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What Is The Ku Klux Klan?

Satisfactory Essays
Kaitlin Hock
Wing
Pre-AP, Period 6
23 April 2014
The KKK
The KKK began in Pulaski, Tennessee at a local law office after the civil war. The group was started by a group of six confederate veterans. The origins of the Klan had little to do with the out of control behavior for which it would become known. It quickly grew into something much larger: America’s first terrorist organization. The KKK was known for performing many raids on African-Americans, Jews, Catholics, immigrants, and white republicans, throughout the time in which they were in action.
The name “Ku Klux Klan” derived from the Greek word circle, or “κύκλος.” It was first founded only to be a fraternity social group, purely for amusement. At the beginning, the Klan’s night outings consisted of only wearing their costumes to frighten newly released slaves, nothing more. The mysterious costumes and horses at night attracted more men to join this Klan. Soon, things spiraled out of control. The true KKK was born on a June night in 1866. A large riot broke out between black ex-soldiers and whites in Memphis, Tennessee. White policemen helped the whites in defeating the black ex-soldiers, and by the time the fight was over, there were 46 people dead, along with 70 more injured, and many schools and churches burned to the ground.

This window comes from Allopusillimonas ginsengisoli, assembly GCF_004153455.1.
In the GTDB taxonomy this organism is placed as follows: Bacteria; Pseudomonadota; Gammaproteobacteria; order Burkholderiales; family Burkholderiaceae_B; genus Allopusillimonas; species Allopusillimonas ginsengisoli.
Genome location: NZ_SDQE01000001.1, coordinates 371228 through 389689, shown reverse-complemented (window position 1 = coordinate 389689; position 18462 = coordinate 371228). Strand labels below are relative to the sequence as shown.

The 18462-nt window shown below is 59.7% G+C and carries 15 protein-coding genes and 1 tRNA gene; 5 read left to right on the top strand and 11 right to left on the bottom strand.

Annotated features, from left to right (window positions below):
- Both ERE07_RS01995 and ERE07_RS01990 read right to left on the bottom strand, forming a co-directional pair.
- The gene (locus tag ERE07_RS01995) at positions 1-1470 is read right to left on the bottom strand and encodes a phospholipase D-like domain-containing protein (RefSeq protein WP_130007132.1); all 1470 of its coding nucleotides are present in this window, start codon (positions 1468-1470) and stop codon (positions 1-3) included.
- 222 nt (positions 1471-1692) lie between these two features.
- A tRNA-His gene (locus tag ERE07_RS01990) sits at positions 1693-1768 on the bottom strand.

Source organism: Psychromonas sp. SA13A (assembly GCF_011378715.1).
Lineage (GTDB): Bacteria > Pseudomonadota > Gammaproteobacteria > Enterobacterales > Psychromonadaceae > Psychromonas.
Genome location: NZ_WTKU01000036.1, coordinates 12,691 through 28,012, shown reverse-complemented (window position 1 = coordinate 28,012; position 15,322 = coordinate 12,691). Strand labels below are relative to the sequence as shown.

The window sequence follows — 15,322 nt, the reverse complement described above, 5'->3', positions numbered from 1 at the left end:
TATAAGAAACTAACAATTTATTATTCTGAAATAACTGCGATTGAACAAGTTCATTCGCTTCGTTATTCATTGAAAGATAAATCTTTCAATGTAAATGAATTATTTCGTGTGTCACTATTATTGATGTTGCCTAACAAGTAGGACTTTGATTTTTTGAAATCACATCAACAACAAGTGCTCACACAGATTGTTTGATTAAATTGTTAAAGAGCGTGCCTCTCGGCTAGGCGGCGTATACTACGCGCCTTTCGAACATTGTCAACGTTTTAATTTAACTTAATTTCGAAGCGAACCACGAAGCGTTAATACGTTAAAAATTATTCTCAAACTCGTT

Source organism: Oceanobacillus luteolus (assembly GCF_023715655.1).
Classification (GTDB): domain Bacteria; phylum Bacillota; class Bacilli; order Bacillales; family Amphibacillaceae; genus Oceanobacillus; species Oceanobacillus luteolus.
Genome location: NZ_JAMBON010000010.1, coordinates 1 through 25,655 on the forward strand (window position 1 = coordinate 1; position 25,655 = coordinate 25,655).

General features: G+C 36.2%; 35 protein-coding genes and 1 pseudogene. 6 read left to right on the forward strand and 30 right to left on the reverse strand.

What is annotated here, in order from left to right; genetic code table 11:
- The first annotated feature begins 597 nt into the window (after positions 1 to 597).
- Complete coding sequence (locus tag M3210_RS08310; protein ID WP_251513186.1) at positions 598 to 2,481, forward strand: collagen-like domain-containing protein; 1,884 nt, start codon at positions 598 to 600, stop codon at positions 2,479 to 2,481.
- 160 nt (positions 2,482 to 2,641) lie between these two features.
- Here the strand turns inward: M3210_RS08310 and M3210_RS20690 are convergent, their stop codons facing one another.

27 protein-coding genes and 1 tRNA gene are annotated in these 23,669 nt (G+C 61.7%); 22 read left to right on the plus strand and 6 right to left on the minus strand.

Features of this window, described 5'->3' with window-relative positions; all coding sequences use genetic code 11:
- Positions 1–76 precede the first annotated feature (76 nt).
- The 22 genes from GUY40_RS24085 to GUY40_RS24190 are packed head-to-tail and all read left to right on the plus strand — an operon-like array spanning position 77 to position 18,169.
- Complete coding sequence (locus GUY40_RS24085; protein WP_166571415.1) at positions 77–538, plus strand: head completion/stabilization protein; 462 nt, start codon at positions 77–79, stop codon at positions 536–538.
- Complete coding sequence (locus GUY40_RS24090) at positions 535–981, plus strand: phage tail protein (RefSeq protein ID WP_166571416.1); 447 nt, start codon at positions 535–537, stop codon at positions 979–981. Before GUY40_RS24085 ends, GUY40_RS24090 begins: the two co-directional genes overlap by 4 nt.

Southern state legislatures soon passed laws designed to maintain black superiority. These laws were known as “black codes,” which limited the newly freed slaves, making them second-class citizens. Angry congressional republicans passed the Reconstruction Act of 1867, defeating these “black codes,” and giving blacks the right to vote. With this jeopardizing whites’ superiority, Klan leaders held a secret meeting in Nashville, Tennessee. At this ti...

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...a, the Klan attracts attention by teaching white supremacy and superiority. Not only this, but they still use cruel words in stating that they are against Jews, homosexuals, Catholics, immigrants, and African-Americans. The KKK still wears the costume, and practices traditional ceremonies such as burning the cross, a sacred Klan ritual since 1915.
Men and women join the Klan today, not just for racism, but because it makes them feel as though they belong, and a sense of ritual and kinship. The Klan claims to be a “defender of virtue and a champion of Christian morals.” But for the most part, Neo-Nazi groups overshadowed the KKK in the 2000s.
In conclusion, just between 1889 and 1918, mobs of the KKK lynched 129 Midwestern people, 9 from New England, and 2,915. Keep in mind that this is not including the years that the KKK was active after 1918, and before 1889.
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